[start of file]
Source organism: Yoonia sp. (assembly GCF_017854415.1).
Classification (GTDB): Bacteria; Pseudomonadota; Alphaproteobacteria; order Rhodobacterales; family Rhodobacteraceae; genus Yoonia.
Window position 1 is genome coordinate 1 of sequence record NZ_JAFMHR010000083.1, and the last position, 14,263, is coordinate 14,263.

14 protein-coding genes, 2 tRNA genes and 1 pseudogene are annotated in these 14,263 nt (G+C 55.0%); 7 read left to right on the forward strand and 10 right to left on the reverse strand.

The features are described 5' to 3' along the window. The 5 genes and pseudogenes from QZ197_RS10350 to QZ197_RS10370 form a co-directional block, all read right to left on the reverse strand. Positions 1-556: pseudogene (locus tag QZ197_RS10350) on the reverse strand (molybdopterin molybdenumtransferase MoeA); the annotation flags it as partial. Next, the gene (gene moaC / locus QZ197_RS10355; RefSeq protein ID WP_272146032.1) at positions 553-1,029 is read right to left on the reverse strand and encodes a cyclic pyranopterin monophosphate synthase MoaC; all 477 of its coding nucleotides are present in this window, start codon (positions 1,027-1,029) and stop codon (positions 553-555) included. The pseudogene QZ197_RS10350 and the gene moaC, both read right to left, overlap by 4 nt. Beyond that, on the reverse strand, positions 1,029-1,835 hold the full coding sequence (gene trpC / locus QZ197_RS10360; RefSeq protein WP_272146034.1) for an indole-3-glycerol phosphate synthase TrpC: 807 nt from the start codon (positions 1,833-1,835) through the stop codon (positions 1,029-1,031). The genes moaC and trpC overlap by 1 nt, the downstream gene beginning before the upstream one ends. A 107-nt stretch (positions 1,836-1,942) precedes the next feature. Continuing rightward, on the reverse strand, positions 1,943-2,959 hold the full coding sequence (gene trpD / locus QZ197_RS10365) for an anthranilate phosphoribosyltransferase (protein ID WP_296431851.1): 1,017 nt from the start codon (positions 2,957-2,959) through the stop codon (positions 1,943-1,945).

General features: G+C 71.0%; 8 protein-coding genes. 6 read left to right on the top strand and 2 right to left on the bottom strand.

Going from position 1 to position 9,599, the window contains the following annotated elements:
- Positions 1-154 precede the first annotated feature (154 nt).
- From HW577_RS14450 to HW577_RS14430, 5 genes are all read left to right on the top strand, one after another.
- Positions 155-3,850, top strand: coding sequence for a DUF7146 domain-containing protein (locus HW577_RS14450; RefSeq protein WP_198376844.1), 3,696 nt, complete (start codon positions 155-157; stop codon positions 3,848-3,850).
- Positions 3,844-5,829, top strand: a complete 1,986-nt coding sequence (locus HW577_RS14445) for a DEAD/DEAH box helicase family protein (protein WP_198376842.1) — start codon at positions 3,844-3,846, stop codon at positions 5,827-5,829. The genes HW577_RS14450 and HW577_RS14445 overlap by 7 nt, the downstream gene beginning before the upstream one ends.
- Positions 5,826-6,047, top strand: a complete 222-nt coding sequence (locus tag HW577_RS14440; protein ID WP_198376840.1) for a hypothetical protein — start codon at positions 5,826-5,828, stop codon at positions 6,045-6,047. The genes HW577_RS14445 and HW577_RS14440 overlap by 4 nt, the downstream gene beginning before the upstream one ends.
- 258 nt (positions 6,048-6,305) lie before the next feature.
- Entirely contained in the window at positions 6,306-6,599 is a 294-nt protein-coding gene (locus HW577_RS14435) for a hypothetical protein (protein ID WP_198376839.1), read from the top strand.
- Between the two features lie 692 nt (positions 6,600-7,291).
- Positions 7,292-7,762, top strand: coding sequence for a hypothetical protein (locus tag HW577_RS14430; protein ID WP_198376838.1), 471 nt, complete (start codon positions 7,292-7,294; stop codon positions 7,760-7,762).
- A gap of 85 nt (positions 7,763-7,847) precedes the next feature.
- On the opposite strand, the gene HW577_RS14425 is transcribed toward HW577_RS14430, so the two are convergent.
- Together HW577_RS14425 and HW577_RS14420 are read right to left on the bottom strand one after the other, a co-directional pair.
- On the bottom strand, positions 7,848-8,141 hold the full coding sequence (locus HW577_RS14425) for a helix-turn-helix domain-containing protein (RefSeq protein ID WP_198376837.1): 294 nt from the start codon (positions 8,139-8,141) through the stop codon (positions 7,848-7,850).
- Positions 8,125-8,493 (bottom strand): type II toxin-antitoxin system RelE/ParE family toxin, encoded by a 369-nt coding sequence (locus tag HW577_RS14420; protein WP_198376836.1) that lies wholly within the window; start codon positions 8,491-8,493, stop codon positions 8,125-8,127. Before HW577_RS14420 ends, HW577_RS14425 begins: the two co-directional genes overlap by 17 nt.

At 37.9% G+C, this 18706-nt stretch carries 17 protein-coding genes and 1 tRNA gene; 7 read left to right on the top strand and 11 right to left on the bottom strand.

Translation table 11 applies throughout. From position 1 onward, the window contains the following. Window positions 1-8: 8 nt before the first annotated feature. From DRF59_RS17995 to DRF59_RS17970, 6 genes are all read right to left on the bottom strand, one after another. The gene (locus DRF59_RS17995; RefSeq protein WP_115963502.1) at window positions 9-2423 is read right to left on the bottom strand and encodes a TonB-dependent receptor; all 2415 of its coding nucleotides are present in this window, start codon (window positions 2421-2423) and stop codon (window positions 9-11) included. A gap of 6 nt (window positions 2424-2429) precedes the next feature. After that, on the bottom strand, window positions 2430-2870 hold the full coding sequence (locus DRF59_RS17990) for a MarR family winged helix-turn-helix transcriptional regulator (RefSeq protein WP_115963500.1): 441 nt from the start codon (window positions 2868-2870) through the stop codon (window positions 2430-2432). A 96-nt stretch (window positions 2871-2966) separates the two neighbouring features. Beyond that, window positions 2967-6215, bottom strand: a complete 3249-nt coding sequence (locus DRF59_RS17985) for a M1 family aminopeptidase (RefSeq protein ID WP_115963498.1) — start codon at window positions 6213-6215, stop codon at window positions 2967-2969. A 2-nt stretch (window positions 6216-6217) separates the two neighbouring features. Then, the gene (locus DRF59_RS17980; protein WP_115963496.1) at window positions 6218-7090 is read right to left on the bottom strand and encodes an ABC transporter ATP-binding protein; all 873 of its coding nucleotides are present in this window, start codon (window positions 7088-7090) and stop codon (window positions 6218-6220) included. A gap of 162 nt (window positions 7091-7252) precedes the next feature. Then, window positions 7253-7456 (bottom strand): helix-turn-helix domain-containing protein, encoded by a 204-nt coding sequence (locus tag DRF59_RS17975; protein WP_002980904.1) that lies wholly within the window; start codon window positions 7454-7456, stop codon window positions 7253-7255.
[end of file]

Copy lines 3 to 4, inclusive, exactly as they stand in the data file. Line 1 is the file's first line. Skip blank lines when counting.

Window position 1 is genome coordinate 1 of sequence record NZ_JAFMHR010000083.1, and the last position, 14,263, is coordinate 14,263.

14 protein-coding genes, 2 tRNA genes and 1 pseudogene are annotated in these 14,263 nt (G+C 55.0%); 7 read left to right on the forward strand and 10 right to left on the reverse strand.